Responding to Monday’s announcement that Global Radio has bought GMG Radio, the owner of Smooth and Real Radio, senior media agency executives praised the move and said Global Radio has "revitalised" the radio ad market.
Competition and consumer body the Office of Fair Trading is expected to invite interested parties to comment on the deal in the coming days and Global Radio could be forced to dispose of parts of the business.
With the addition of the Smooth and Real Radio networks Global Radio would control 55% of the national airtime market, and will have a dominant position in regional areas such as Manchester, Birmingham and Cardiff.
Media Week revealed earlier this month that Global Radio was close to buying GMG Radio but the deal was delayed after a third party – believed to be Bauer Media – made a higher bid for the business.
Rival broadcasters were quick to come out fighting. UTV Media, owner of TalkSport, said the deal "spells bad news for commercial radio" and it failed to see the public interest justification for it to be allowed to go ahead.
We spoke to four agency figures, who are generally positive about the move but agreed it could be a "concern" for other broadcasters and could cause an issue about plurality in areas such as Manchester.
Claudine Collins, managing director, MediaCom
"I think that Global Radio has done a fantastic job at revitalising the radio market. They made radio important and sexy again.
"They are not just about selling radio airtime, they truly believe in the power of relationships and brand extensions and if you can take money from other media to achieve this, you have to give them credit. That’s probably why they have won Media Week’s sales team of the year two years running.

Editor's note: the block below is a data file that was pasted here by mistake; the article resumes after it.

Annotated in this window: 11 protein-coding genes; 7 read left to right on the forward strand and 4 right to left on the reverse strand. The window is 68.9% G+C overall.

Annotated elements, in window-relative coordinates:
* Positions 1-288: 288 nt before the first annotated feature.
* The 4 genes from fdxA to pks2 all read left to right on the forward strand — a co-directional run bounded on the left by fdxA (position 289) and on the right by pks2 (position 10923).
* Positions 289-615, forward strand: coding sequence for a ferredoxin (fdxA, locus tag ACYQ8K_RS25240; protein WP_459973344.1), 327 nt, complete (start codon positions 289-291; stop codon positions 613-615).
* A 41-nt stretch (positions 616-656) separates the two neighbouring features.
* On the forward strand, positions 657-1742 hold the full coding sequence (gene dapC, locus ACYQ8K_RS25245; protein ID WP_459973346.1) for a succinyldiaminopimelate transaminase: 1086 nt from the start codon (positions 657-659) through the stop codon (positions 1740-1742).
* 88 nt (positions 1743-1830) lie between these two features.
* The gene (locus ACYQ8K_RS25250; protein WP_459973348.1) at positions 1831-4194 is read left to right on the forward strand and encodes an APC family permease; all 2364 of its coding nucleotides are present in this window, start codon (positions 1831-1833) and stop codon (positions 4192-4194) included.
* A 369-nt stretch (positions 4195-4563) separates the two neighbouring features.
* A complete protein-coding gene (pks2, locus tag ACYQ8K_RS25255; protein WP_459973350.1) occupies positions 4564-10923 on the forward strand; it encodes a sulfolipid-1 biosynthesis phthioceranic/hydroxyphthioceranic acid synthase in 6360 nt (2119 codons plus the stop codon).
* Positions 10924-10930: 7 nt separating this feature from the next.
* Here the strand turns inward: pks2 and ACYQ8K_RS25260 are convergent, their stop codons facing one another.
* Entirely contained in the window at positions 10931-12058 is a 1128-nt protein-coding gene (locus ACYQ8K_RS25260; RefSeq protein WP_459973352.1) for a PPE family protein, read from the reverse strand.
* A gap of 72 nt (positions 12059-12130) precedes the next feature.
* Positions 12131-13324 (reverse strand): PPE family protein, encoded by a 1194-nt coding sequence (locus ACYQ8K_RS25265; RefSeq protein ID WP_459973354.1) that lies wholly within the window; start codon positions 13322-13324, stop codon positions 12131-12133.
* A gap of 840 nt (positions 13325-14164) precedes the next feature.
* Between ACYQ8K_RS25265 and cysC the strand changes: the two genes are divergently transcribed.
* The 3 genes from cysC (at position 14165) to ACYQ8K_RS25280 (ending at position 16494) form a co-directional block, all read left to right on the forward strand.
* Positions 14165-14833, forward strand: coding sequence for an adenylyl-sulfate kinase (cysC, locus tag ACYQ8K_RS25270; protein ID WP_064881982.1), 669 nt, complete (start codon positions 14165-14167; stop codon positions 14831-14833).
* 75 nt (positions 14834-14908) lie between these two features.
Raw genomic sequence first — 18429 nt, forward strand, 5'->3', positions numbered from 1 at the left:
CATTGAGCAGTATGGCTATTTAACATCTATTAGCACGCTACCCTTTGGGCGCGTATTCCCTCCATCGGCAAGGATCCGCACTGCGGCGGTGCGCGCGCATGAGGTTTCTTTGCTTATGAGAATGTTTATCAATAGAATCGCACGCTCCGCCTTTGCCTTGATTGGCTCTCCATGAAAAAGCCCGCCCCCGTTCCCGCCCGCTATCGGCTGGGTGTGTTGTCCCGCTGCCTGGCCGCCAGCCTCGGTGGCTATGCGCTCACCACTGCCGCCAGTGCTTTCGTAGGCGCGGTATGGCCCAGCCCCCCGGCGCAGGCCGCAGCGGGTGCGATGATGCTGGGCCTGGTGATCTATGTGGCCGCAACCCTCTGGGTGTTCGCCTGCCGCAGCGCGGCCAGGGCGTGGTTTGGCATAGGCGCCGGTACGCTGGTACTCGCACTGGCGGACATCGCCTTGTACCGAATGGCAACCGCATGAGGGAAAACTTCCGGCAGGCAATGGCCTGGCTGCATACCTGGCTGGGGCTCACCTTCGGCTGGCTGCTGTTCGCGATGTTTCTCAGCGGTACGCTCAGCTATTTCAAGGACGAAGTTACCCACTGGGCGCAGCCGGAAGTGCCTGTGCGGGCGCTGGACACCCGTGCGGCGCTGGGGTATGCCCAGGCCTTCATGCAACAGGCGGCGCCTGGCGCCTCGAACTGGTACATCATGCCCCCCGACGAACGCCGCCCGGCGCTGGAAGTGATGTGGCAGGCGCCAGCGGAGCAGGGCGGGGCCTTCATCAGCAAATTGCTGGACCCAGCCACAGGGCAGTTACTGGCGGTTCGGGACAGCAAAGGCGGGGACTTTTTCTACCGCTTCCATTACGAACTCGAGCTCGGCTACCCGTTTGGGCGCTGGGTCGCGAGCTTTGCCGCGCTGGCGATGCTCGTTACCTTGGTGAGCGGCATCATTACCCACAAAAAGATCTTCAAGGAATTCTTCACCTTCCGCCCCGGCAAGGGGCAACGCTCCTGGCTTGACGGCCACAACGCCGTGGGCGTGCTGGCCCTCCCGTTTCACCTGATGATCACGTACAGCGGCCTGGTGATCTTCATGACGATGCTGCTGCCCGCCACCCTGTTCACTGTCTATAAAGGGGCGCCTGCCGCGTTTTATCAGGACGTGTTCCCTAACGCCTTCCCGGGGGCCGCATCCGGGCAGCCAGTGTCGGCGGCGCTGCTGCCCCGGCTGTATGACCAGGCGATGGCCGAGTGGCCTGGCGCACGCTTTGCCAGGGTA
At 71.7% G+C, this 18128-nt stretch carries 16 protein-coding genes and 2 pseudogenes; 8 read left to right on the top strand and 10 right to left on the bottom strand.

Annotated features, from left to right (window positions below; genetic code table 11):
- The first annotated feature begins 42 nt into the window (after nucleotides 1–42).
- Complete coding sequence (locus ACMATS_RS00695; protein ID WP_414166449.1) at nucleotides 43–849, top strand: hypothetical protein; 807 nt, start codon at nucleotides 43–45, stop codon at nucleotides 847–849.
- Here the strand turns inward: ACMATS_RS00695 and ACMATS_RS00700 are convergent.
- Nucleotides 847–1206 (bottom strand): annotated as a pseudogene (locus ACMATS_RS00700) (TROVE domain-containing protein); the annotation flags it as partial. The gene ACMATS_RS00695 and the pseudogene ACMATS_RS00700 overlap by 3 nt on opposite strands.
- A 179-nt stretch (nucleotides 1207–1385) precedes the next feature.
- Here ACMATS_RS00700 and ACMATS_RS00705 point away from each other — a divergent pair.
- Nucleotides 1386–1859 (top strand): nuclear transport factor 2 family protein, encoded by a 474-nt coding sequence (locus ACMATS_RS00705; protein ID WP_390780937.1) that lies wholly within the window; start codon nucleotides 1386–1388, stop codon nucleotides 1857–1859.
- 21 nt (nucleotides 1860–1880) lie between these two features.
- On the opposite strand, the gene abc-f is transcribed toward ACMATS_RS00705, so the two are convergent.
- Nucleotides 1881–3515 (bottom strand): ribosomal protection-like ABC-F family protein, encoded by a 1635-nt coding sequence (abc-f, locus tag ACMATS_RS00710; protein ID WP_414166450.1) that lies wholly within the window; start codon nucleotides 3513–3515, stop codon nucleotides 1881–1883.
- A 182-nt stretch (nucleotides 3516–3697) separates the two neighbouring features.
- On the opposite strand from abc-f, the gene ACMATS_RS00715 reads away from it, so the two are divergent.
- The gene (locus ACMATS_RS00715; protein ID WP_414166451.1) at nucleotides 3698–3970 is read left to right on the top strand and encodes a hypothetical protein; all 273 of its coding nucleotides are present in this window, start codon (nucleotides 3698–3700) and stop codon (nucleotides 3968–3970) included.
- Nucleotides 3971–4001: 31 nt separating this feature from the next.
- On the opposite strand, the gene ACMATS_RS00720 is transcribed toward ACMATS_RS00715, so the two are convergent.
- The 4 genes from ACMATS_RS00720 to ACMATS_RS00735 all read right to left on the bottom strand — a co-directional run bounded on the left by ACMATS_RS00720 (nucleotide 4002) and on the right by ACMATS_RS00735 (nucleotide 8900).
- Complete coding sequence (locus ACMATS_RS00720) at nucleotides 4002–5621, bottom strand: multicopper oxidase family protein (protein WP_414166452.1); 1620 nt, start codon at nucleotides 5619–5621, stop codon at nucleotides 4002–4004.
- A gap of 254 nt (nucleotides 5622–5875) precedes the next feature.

"As Global currently hold the national sales contract for GMG, any acquisition would see their ‘relative’ national market negotiation share remain static.
"We believe in GMG’s Radio offering and particularly their strong regional focus which is of great benefit to us, so I hope that Global would continue with that regional strategy.
Dominic Williams, print and radio director, Aegis Media
"Stuart Taylor [former GMG Radio chief executive] is a good guy. He’s a great ambassador for radio and he has done a fabulous job for the Guardian. He’s left the business in a strong position and the deal is a huge opportunity for Global Radio.
"Over the last four years Global Radio had helped put radio back on the map. Through their investment in their networks, marketing and events they have helped raise the profile of the industry. I think this deal is a good move for them, for radio and for advertisers.
"Global Radio has a strong commercial team with Stephen [Miron], Mike [Gordon], Stuart [Mays] and Martin [Plant] and I don’t doubt they will make the most of the GMG Radio assets."
Howard Bareham, head of radio, Mindshare
"Global Radio has done a lot to revitalise the radio sector, they’ve really put their money where their mouth is by investing in their stations and events.
At the moment it’s difficult to see what the new landscape will look like and how they will build the GMG stations into their portfolio. They will probably have to dispose of some of the stations and will they rebrand Real Radio to Heart? What will they do with Smooth?
"From an agency perspective Global Radio has GMG Radio’s national sales contract already so the trading position might not change.
"The other broadcasters may be concerned though as GMG Radio were an independent voice from an industry perspective."
Kelly Martindale, head of radio, MEC Manchester
"It feels like a natural move for Global to acquire GMG – Smooth offers Global a chance to grow its share of the grey market.
"Real undoubtedly complements the Heart portfolio, extending Heart’s reach into the North and Scotland. And with Global’s proven track record of investing into its radio brands, both advertisers and agencies are assured of a safe pair of hands moving forward.
"There is, however, a concern about plurality of choice in certain key regions such as Manchester, where Global will hold five out of the six major FM licences in that area. the competition could, in effect, be 'locked out'.